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Encourage healthy eating with a rainbow plate

Toronto-area food educator works to make food an adventure for kids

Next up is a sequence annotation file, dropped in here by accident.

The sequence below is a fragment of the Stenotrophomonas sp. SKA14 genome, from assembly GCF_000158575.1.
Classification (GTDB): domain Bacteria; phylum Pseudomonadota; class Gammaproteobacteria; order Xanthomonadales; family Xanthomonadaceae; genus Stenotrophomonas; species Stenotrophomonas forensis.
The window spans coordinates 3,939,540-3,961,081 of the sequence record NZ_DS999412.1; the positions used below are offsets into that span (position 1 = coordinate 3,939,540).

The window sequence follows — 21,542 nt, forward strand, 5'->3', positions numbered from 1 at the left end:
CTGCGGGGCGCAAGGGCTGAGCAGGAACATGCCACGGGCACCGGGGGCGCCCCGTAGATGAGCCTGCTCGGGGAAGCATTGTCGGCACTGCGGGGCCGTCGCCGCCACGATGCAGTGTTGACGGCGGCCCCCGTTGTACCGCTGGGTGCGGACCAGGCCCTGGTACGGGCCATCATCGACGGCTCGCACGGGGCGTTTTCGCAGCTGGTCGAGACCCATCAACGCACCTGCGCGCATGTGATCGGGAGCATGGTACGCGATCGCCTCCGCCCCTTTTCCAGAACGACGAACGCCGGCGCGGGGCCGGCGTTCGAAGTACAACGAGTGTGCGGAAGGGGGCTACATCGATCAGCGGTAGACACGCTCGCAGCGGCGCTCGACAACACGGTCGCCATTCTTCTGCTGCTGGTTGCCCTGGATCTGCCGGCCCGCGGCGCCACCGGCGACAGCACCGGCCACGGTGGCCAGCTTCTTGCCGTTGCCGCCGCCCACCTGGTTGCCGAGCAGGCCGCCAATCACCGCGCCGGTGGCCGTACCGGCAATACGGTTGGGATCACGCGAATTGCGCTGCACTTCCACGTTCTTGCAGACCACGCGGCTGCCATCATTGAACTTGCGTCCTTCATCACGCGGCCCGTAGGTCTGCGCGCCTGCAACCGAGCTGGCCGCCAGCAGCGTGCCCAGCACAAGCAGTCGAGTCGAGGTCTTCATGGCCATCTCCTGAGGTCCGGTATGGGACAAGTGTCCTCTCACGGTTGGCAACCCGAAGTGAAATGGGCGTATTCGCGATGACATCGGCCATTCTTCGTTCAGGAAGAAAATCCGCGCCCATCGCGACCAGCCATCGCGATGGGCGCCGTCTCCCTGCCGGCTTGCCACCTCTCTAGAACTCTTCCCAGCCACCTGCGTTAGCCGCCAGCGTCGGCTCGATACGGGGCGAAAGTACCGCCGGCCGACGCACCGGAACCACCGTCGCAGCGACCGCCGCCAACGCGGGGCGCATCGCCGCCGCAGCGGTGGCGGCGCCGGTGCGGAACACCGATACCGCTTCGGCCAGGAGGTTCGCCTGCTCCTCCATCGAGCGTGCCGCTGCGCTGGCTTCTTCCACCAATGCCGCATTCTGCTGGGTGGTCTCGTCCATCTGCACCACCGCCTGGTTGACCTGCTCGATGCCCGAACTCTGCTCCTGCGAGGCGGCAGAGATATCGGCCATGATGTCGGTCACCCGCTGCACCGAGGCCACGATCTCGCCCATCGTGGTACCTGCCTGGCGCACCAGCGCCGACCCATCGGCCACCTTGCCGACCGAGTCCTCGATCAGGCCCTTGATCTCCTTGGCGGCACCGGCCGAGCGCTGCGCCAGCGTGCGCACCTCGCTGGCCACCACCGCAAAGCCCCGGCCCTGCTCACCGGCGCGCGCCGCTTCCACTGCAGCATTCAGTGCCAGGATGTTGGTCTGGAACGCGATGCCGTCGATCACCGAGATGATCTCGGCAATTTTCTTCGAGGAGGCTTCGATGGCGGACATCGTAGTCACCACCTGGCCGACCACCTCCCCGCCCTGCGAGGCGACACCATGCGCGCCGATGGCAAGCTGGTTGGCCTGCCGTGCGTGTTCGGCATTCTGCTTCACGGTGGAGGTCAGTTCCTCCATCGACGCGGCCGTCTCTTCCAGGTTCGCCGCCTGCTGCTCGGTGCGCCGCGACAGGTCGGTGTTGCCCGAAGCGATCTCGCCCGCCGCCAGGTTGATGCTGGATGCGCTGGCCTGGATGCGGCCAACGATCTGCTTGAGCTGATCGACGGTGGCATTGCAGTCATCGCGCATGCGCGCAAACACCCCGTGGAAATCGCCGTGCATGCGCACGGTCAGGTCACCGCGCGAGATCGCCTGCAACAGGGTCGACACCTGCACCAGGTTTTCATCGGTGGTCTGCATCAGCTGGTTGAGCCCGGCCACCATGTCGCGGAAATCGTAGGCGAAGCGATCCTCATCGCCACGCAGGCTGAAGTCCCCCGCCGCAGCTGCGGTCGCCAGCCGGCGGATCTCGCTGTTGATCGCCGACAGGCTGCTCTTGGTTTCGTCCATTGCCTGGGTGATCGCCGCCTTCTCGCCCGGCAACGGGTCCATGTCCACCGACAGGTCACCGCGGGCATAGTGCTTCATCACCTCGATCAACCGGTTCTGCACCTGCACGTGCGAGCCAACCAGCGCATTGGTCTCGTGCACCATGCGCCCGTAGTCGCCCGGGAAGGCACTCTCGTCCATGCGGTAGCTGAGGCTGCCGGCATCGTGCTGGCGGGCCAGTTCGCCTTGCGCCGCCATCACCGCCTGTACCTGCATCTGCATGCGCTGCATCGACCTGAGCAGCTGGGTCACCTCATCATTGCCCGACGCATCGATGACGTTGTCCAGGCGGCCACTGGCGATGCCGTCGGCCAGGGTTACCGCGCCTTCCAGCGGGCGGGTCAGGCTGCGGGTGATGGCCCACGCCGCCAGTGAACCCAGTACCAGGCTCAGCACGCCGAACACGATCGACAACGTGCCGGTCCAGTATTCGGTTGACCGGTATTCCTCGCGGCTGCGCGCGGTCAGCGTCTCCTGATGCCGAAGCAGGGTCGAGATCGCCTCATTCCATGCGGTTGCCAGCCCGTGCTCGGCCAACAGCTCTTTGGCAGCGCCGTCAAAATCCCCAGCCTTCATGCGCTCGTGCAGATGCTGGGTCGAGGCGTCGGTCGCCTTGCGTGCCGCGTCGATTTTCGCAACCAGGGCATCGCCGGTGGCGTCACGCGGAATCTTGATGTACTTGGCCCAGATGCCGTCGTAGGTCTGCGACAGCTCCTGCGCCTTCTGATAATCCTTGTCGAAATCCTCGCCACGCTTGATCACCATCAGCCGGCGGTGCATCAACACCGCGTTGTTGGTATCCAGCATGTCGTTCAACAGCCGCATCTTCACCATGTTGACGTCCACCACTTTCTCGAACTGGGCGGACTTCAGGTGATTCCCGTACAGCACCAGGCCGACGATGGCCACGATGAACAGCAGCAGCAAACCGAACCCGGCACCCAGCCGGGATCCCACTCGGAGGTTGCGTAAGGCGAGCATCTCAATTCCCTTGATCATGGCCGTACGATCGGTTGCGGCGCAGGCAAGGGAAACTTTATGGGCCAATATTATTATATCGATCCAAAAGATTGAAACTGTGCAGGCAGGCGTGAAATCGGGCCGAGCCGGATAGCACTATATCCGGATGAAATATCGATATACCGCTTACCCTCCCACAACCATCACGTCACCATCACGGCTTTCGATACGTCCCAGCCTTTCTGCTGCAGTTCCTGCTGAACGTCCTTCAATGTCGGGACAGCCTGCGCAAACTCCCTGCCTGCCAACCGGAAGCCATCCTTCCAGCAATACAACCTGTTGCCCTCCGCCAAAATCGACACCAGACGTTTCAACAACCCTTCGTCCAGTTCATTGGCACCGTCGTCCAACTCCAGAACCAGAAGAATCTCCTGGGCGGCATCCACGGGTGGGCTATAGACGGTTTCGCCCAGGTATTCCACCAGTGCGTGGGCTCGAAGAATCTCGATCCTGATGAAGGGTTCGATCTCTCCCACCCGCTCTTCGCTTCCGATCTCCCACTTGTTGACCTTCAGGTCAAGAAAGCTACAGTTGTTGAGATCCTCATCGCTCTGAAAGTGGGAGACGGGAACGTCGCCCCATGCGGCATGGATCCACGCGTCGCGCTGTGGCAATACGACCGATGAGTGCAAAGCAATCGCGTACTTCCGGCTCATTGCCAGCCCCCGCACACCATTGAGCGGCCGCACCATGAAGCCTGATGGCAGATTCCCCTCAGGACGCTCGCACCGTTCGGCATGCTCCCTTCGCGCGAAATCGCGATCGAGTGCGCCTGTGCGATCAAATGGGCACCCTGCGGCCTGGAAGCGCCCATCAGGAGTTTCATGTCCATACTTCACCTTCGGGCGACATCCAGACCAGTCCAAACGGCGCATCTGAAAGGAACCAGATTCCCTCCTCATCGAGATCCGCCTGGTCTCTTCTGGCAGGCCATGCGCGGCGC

Force-feeding kids a diet of facts and figures about the nutrients in fruits and vegetables and why they're good for us is no way to create a generation of healthy eaters. It's far more important and effective to encourage kids to make nutritious food choices because they want to, says Janet Nezon, a Toronto-area food educator. "Make food an adventure and help kids to realize the incredible variety of textures and colours and tastes that are available,'' she says. "Then they will want to eat it, not feel they have to because we're telling them to.'' Nezon says she realized about 10 years ago that despite an explosion of information about good food choices, the message didn't seem to be having much effect on consumer eating habits. What was needed, she thought, was an ``easy way to put (theory) into practice, because that's the big link that was missing.'' And the place to start was with kids. The concept Nezon developed and the name of the company she started three years ago is Rainbow Plate. "The reality is that if you are eating a vibrant mix of colours, you're covered (nutritionally),'' she says. "So the simplest concept is to take your plate and create a rainbow plate.'' At schools, daycares and summer camps, she displays fresh fruits and vegetables in the colour spectrum. (There are almost no blue foods and indigo and violet are tricky so the end of the spectrum is grouped as blue/purple.) The kids are invited to visit each "colour station'' and to use all their senses to inspect the produce _ seeing beautiful colours and patterns, smelling, feeling the texture, hearing a crunchy sound and, if they wish, tasting. The first step–in Nezon's program and for parents at home – is simply exposing kids to the wide range of produce available and engaging their interest. But this is not likely to be an overnight success story, she says. Research has shown it takes an average of 15 exposures to a new food before a child will accept it. Many parents will have given up long before that. The second key is that there should be no pressure on a child to try something new or to ``eat your broccoli,'' Nezon says. At her presentations, adult volunteers don't acknowledge whether a child tastes something and children are never asked if they ``like'' the taste of something. "You can't push vegetables on kids. You have to make food appealing and make it visually interesting and get kids connected to it and then they just eat it, but you don't make a big deal if they do or don't. "It takes the power struggle out of it. It takes the pressure out of it and kids make their own discoveries – 'Oh, this is yummy' or 'Oh, I didn't notice how crunchy this is.''' Giving a child this sense of control over what they eat is central to creating good eating habits that will last a lifetime, Nezon says. As long as parents consistently provide a selection of healthy foods, eventually children will choose to eat them. But the choice of when and how much should be the child's. Withholding or  "demonizing'' certain foods is a mistake, Nezon says. Kids will become obsessed and, given the chance, will eat more of them.

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